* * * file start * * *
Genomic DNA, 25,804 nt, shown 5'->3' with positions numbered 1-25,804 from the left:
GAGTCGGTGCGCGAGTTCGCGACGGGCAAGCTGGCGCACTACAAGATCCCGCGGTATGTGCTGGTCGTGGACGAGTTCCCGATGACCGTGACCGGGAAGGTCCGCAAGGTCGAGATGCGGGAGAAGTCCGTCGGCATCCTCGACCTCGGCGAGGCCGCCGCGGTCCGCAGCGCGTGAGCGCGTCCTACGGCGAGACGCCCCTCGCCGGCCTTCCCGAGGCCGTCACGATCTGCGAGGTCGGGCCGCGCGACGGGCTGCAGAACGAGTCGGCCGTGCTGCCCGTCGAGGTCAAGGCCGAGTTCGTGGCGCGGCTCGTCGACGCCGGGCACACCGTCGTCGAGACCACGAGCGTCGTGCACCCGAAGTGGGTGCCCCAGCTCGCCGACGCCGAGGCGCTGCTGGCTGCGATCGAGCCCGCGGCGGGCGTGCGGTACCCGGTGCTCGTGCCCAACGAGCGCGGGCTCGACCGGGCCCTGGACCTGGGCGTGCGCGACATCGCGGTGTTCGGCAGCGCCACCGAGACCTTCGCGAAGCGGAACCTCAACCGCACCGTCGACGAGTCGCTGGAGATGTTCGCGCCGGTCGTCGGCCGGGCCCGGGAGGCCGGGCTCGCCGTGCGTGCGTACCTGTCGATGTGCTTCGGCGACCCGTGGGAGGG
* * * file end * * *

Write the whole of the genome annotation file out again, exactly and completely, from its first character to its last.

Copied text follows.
Genomic DNA, 25,804 nt, shown 5'->3' with positions numbered 1-25,804 from the left:
GAGTCGGTGCGCGAGTTCGCGACGGGCAAGCTGGCGCACTACAAGATCCCGCGGTATGTGCTGGTCGTGGACGAGTTCCCGATGACCGTGACCGGGAAGGTCCGCAAGGTCGAGATGCGGGAGAAGTCCGTCGGCATCCTCGACCTCGGCGAGGCCGCCGCGGTCCGCAGCGCGTGAGCGCGTCCTACGGCGAGACGCCCCTCGCCGGCCTTCCCGAGGCCGTCACGATCTGCGAGGTCGGGCCGCGCGACGGGCTGCAGAACGAGTCGGCCGTGCTGCCCGTCGAGGTCAAGGCCGAGTTCGTGGCGCGGCTCGTCGACGCCGGGCACACCGTCGTCGAGACCACGAGCGTCGTGCACCCGAAGTGGGTGCCCCAGCTCGCCGACGCCGAGGCGCTGCTGGCTGCGATCGAGCCCGCGGCGGGCGTGCGGTACCCGGTGCTCGTGCCCAACGAGCGCGGGCTCGACCGGGCCCTGGACCTGGGCGTGCGCGACATCGCGGTGTTCGGCAGCGCCACCGAGACCTTCGCGAAGCGGAACCTCAACCGCACCGTCGACGAGTCGCTGGAGATGTTCGCGCCGGTCGTCGGCCGGGCCCGGGAGGCCGGGCTCGCCGTGCGTGCGTACCTGTCGATGTGCTTCGGCGACCCGTGGGAGGG